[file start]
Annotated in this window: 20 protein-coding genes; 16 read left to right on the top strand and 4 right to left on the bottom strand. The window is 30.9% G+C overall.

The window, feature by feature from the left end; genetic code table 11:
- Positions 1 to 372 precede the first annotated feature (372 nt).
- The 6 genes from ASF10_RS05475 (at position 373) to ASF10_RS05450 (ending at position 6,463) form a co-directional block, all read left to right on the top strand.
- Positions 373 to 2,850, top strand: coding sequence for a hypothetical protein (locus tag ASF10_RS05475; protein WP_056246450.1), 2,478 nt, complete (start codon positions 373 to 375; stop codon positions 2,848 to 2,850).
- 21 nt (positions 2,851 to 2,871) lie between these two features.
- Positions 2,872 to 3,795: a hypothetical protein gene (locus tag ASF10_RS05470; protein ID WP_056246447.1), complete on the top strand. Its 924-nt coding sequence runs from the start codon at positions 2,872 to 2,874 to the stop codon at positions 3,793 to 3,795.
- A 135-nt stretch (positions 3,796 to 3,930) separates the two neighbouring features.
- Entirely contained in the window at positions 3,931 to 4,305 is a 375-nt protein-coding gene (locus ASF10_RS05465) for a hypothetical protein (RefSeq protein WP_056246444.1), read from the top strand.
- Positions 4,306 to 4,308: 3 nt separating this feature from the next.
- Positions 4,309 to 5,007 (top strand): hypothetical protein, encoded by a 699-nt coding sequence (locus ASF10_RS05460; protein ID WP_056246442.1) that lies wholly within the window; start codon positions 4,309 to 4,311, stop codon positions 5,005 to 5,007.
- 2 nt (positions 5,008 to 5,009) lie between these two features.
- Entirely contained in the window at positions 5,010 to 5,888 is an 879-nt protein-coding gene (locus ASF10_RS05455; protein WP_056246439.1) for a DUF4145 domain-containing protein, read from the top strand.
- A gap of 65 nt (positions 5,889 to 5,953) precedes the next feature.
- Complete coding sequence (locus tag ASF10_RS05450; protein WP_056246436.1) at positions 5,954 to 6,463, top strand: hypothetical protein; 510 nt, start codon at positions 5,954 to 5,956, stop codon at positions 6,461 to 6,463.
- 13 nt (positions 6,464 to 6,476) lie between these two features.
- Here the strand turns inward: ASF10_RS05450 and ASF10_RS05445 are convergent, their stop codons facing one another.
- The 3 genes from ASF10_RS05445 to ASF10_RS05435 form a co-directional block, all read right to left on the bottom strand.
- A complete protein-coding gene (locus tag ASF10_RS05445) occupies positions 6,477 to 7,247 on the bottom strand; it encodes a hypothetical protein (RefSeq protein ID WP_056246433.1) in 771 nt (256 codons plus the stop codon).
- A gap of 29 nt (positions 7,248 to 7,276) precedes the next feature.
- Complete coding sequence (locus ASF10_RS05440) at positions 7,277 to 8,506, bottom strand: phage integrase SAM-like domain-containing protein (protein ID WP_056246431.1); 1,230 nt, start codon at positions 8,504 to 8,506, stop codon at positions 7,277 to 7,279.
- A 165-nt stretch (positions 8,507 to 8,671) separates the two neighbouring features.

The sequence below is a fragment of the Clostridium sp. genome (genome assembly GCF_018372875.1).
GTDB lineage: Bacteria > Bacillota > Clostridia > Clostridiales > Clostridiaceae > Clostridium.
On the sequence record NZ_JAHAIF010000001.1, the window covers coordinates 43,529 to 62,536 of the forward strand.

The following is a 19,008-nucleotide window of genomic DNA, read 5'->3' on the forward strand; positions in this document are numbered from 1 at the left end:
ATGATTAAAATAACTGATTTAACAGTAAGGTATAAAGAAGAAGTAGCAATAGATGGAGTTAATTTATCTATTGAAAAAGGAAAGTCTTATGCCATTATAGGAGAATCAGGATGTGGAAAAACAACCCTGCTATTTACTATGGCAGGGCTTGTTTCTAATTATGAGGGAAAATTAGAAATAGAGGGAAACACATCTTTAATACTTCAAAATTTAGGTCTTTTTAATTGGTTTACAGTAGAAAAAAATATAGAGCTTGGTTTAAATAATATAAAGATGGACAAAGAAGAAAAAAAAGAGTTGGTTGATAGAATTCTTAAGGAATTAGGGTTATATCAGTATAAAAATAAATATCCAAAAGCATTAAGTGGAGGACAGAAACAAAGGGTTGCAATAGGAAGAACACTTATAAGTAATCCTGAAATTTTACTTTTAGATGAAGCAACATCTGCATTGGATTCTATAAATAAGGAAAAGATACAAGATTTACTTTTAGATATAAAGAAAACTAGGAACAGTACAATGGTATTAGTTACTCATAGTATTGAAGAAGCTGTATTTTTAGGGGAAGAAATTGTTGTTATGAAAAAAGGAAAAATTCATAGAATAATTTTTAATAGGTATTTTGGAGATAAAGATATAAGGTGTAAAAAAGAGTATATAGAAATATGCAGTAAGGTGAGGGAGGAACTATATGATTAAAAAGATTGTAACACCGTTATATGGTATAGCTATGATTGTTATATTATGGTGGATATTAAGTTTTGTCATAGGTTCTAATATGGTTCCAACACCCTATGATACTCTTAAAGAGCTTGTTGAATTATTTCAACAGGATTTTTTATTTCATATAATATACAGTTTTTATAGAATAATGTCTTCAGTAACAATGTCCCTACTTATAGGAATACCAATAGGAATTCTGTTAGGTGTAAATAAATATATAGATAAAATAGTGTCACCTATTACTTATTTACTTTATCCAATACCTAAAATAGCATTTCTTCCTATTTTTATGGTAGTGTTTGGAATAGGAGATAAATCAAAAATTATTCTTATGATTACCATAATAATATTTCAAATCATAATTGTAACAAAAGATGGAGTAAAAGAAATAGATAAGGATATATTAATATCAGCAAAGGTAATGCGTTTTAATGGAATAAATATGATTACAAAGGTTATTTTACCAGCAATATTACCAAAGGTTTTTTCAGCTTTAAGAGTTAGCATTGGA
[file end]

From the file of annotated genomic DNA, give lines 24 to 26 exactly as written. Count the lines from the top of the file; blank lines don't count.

GTDB lineage: Bacteria > Bacillota > Clostridia > Clostridiales > Clostridiaceae > Clostridium.
On the sequence record NZ_JAHAIF010000001.1, the window covers coordinates 43,529 to 62,536 of the forward strand.

The following is a 19,008-nucleotide window of genomic DNA, read 5'->3' on the forward strand; positions in this document are numbered from 1 at the left end: